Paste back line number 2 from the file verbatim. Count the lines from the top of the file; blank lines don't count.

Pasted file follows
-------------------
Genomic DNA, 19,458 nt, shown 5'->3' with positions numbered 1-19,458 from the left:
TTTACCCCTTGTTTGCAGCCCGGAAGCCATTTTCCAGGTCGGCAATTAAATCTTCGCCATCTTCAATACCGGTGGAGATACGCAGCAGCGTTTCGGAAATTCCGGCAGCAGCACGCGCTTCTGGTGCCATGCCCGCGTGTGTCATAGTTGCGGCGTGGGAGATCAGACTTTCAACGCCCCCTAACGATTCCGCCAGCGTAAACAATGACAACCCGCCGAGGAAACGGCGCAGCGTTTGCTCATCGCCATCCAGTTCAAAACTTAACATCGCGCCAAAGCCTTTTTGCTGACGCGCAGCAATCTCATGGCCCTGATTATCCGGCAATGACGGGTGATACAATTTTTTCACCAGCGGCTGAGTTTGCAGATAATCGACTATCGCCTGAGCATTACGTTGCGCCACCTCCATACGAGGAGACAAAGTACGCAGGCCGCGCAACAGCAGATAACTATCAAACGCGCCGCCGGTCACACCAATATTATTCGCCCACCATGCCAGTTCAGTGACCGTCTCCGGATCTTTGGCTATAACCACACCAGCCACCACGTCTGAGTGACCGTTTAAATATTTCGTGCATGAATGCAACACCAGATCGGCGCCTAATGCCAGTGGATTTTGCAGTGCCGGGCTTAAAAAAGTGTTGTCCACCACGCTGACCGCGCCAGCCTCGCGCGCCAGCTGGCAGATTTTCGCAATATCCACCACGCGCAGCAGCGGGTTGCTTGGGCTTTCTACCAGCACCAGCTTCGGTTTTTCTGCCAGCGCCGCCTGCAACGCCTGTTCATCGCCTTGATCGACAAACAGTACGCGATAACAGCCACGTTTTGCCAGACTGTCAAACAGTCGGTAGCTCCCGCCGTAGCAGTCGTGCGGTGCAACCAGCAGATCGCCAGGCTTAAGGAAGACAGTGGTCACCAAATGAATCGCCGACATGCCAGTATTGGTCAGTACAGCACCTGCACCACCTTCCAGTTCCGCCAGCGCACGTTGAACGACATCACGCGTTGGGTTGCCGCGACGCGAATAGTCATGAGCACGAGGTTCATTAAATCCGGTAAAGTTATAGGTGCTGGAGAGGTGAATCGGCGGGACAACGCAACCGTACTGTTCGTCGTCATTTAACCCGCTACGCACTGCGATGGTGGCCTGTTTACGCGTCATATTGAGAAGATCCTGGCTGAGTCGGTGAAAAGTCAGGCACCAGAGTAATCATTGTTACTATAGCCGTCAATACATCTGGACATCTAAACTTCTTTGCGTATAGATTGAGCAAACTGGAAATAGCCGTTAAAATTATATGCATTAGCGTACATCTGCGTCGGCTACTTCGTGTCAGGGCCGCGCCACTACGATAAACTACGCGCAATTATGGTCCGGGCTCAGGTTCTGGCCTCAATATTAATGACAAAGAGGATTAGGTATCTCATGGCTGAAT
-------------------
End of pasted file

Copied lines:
TTTACCCCTTGTTTGCAGCCCGGAAGCCATTTTCCAGGTCGGCAATTAAATCTTCGCCATCTTCAATACCGGTGGAGATACGCAGCAGCGTTTCGGAAATTCCGGCAGCAGCACGCGCTTCTGGTGCCATGCCCGCGTGTGTCATAGTTGCGGCGTGGGAGATCAGACTTTCAACGCCCCCTAACGATTCCGCCAGCGTAAACAATGACAACCCGCCGAGGAAACGGCGCAGCGTTTGCTCATCGCCATCCAGTTCAAAACTTAACATCGCGCCAAAGCCTTTTTGCTGACGCGCAGCAATCTCATGGCCCTGATTATCCGGCAATGACGGGTGATACAATTTTTTCACCAGCGGCTGAGTTTGCAGATAATCGACTATCGCCTGAGCATTACGTTGCGCCACCTCCATACGAGGAGACAAAGTACGCAGGCCGCGCAACAGCAGATAACTATCAAACGCGCCGCCGGTCACACCAATATTATTCGCCCACCATGCCAGTTCAGTGACCGTCTCCGGATCTTTGGCTATAACCACACCAGCCACCACGTCTGAGTGACCGTTTAAATATTTCGTGCATGAATGCAACACCAGATCGGCGCCTAATGCCAGTGGATTTTGCAGTGCCGGGCTTAAAAAAGTGTTGTCCACCACGCTGACCGCGCCAGCCTCGCGCGCCAGCTGGCAGATTTTCGCAATATCCACCACGCGCAGCAGCGGGTTGCTTGGGCTTTCTACCAGCACCAGCTTCGGTTTTTCTGCCAGCGCCGCCTGCAACGCCTGTTCATCGCCTTGATCGACAAACAGTACGCGATAACAGCCACGTTTTGCCAGACTGTCAAACAGTCGGTAGCTCCCGCCGTAGCAGTCGTGCGGTGCAACCAGCAGATCGCCAGGCTTAAGGAAGACAGTGGTCACCAAATGAATCGCCGACATGCCAGTATTGGTCAGTACAGCACCTGCACCACCTTCCAGTTCCGCCAGCGCACGTTGAACGACATCACGCGTTGGGTTGCCGCGACGCGAATAGTCATGAGCACGAGGTTCATTAAATCCGGTAAAGTTATAGGTGCTGGAGAGGTGAATCGGCGGGACAACGCAACCGTACTGTTCGTCGTCATTTAACCCGCTACGCACTGCGATGGTGGCCTGTTTACGCGTCATATTGAGAAGATCCTGGCTGAGTCGGTGAAAAGTCAGGCACCAGAGTAATCATTGTTACTATAGCCGTCAATACATCTGGACATCTAAACTTCTTTGCGTATAGATTGAGCAAACTGGAAATAGCCGTTAAAATTATATGCATTAGCGTACATCTGCGTCGGCTACTTCGTGTCAGGGCCGCGCCACTACGATAAACTACGCGCAATTATGGTCCGGGCTCAGGTTCTGGCCTCAATATTAATGACAAAGAGGATTAGGTATCTCATGGCTGAAT